Friday, 24 June 2022

How to Raise a Team Player

 

A team player means you’re able to handle tough decisions, be able to manage problems that are presented in front of you, and be able to feel resilient and capable of handling your own. These are key for a child to pick up their first extracurricular activities, sports, and other hobbies that involve a group of people, but it’s also key for their development in school projects as well.




 

In this guide from a prep school in Hertfordshire, we take a look at the ways you can help your child to be a team player.

Test their communication skills

Being a team player means you have to learn to communicate. Your child should be well versed in knowing how to talk to others and give their own opinions, their thoughts on a situation, and work out an action plan. Team players need to communicate to ensure a plan or project is going ahead as planned, and to inform others if there are changes to said plan.

Allow your child to explore a range of different activities

Exposure to different activities is a great way to see what your child enjoys and what they’d rather avoid in the future. A lot of these activities rely on teamwork, so it’s a perfect environment for your child to practice being a reliable member of the team. From team sports like football to big art projects for a mural at school, they all rely on children working together to get the job done well.

Put your child in the driver’s seat

Independent thinking also factors into a child’s understanding of how they can be an effective team player. Teams always need a leader to put a team in the right direction and your child could have the qualities a team could be after. Leaders direct teams, take into account other opinions and work together on making the best decisions for the group.



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Thursday, 23 June 2022

The Benefits of Coding Lessons for Children


 

Coding is a great resource for children to have in their back pocket that they can use to help them in a variety of ways. From building websites and animations to designing prototypes and products from scratch, there’s a lot that coding can be used for in modern-day society, which is why coding is a beneficial tool for kids to have.




 

In this guide from a grammar school in Surrey we take a look at the big benefits coding lessons have on children.

It can help your child discover what coding can be used for


There are heaps of reasons why coding is important in the modern-day and it can be why a lot of kids can naturally feel interested in learning about it. It can be used to make some of their favourite video games, apps, and animations they find online. It can also be used to make decisions using carefully built algorithms, which can really entice a child to learn more about the greatness coding can bring to them.

Sparks a child’s creativity


In the same vein as finding out what coding is used for, it also helps your child learn to be creative. Since there are so many different areas of coding to explore, your child can better learn how they can make their own creations with just a few lines of code. The results are done in real-time, so your child can look at what they’ve created and make amends to their designs.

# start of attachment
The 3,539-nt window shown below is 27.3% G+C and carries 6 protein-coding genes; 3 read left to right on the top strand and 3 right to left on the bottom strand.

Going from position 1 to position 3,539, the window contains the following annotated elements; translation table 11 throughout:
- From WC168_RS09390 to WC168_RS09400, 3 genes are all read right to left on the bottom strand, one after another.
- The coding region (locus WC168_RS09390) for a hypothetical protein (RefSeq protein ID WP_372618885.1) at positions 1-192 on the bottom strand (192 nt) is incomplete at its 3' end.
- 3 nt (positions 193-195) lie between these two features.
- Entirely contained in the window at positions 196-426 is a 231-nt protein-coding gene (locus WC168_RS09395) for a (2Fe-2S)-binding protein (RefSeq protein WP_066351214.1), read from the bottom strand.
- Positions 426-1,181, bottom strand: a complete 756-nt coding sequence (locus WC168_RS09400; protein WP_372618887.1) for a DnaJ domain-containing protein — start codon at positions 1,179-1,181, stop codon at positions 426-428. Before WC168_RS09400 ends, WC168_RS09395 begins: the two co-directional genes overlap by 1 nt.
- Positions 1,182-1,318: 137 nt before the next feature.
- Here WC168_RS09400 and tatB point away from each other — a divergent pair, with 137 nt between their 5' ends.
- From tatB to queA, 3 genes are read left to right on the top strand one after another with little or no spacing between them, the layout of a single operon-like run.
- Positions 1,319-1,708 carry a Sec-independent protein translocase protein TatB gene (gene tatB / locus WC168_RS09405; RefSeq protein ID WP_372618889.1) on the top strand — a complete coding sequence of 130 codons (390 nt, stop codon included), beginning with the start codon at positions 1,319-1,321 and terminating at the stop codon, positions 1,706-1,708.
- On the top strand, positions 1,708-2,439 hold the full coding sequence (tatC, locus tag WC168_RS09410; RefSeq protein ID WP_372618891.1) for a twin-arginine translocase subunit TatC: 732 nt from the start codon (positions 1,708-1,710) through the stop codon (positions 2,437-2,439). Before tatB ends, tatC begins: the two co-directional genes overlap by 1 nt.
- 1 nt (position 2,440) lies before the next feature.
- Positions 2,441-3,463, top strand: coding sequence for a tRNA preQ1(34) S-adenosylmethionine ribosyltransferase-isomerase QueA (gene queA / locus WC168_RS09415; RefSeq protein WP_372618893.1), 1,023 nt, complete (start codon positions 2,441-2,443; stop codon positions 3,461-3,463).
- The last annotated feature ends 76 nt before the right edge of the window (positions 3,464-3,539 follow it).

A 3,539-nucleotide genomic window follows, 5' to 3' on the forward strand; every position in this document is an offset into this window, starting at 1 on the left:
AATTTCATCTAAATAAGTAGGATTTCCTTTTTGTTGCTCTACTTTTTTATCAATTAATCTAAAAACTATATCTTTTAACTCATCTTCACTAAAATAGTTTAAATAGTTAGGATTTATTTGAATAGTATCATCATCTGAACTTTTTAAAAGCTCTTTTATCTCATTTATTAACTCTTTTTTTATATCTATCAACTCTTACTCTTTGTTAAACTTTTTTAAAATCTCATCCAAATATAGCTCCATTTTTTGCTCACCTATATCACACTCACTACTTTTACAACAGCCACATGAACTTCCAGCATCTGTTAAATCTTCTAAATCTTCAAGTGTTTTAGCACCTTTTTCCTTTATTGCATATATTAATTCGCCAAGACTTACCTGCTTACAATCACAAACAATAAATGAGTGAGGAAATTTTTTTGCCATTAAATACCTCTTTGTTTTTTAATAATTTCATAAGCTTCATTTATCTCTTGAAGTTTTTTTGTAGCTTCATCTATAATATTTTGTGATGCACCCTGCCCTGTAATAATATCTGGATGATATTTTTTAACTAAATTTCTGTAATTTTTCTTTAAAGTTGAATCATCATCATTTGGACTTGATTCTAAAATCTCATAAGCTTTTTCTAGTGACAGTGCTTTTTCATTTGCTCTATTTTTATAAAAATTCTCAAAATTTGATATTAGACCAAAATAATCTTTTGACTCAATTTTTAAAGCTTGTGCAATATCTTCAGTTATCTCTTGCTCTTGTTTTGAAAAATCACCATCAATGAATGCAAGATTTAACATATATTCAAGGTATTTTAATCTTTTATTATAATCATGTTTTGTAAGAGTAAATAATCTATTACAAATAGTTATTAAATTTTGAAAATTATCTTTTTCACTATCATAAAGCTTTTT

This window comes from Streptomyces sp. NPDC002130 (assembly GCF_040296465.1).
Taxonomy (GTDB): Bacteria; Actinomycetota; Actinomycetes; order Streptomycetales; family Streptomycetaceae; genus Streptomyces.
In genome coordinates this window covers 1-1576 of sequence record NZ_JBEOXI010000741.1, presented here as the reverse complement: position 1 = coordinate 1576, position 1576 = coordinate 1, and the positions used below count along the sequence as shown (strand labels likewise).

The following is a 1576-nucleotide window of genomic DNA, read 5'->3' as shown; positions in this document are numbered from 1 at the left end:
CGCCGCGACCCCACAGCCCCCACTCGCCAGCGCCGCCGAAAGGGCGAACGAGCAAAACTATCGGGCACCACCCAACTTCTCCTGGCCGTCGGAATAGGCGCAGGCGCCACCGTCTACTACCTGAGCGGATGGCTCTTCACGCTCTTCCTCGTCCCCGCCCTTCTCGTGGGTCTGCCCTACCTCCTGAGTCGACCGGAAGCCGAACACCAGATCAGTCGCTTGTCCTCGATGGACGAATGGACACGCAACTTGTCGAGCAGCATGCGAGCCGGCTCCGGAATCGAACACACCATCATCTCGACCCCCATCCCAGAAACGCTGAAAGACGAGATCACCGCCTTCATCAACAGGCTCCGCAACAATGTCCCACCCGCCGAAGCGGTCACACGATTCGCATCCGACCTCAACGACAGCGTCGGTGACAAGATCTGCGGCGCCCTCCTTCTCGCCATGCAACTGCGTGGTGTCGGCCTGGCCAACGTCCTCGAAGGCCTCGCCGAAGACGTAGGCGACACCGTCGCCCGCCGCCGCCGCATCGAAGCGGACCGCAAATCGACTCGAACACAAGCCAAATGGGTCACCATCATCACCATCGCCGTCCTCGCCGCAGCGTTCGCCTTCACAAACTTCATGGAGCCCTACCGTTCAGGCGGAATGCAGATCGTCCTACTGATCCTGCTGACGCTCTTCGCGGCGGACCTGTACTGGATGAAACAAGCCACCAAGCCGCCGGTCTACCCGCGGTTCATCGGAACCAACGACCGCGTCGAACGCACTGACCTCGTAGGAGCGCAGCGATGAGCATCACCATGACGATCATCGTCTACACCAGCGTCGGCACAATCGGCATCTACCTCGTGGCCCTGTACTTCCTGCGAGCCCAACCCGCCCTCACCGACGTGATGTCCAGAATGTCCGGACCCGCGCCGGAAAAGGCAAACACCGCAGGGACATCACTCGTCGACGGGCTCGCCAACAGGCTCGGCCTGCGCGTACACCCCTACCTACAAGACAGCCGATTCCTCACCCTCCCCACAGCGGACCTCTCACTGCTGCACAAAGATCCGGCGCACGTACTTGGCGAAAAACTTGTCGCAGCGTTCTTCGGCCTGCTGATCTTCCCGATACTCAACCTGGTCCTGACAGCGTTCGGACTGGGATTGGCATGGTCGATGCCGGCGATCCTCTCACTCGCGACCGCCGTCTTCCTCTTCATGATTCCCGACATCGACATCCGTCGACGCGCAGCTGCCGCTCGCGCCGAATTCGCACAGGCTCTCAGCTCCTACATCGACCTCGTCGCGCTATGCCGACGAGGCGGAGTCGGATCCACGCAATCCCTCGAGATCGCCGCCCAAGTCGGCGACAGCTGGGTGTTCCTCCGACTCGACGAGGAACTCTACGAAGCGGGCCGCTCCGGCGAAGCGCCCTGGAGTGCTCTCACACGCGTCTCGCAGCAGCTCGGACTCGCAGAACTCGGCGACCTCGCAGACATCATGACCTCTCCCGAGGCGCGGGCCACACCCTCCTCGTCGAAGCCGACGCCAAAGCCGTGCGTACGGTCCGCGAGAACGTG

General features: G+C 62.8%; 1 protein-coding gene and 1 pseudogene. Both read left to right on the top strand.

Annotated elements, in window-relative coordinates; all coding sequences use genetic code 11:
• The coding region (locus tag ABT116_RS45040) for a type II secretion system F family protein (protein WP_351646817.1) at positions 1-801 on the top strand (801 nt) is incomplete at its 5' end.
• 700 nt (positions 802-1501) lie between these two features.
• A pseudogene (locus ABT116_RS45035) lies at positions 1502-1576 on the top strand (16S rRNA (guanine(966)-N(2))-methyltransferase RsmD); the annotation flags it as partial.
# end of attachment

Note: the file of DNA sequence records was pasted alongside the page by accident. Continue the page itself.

Improves a child’s writing skills


Code is only made through typing, so your child will soon have a real grasp on their writing skills once they pick up coding lessons. It will teach your child how to spell words correctly, as well as being able to know when and where to use each word that operates different parts of the code.



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Wednesday, 22 June 2022

Helping Your Child Develop their Problem Solving Skills


 

Managing problem-solving skills can be a fun way to test your child’s ability to handle things in their own way, as well as building their resilience. 

From the moment they start being able to talk and interact with things around them, your child should have the freedom to build their problem-solving skills.




 

To help your child with their problem-solving skills, here are some ways to help from this private school in Surrey.

See how your child picks things up in their own way


At a young age, it can feel really difficult to feel like you shouldn’t jump in and direct your child. You should however make it so that they can handle what they can before you intervene. If you dive in too early it can mean that your child is going to be more reliant on you as opposed to handling the problems themselves. Take a step back and see how they get on, and if required you can point them in the right direction.

Set up problems in a controlled area


To test a toddler’s skills, most of the time you will have to find ways to help them figure out problems in a controlled environment. Free play is a good way to have problems set up and allow your child to figure out what they can do next. 

In giving them a space to learn freely they get the opportunity to find what problems they can solve and what they need a bit more help with.

Identify strengths and weaknesses


A lot of life is spent solving different problems and knowing what to do when they arise. All of us have our own strengths and weaknesses, which is important for a child to realise early on to help with their development. When your child grows a bit older you’ll be able to pinpoint the areas they need more support.


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Monday, 20 June 2022

How Do My Child's Lifestyle Choices Impact their Education?


 

Lifestyle choices impact a child’s ability to focus, their overall functional skills in the classroom, and their concentration. All of these aid a child’s chances to progress in school, and it can mean that your child can fall behind on their studies if they’re not careful.

 It’s important to check in with your child’s progress and ensure their lifestyle choices are not having an impact.




 

In this guide from a nursery in Surrey we take a look at these lifestyle choices that can have a particular impact on your child’s progress.

Diet

A common one will be what your child eats in a day and if they’re able to have a balanced diet. A sensible mix of fruit and vegetables, as well as carbohydrates, grains, and plenty of fluids will make for a happy and healthy child. 

This doesn’t mean your child can’t have a treat now and then, but it shouldn’t be a constant thing. Foods high in fat and sugar can impact a child’s concentration, weight, and sleep patterns.

Exercise

Taking up exercise in whatever way your child likes to enjoy will benefit both their physical and mental health. Schools have a range of sports and exercise programmes for children to explore which can help them find a love for exercising on a regular basis.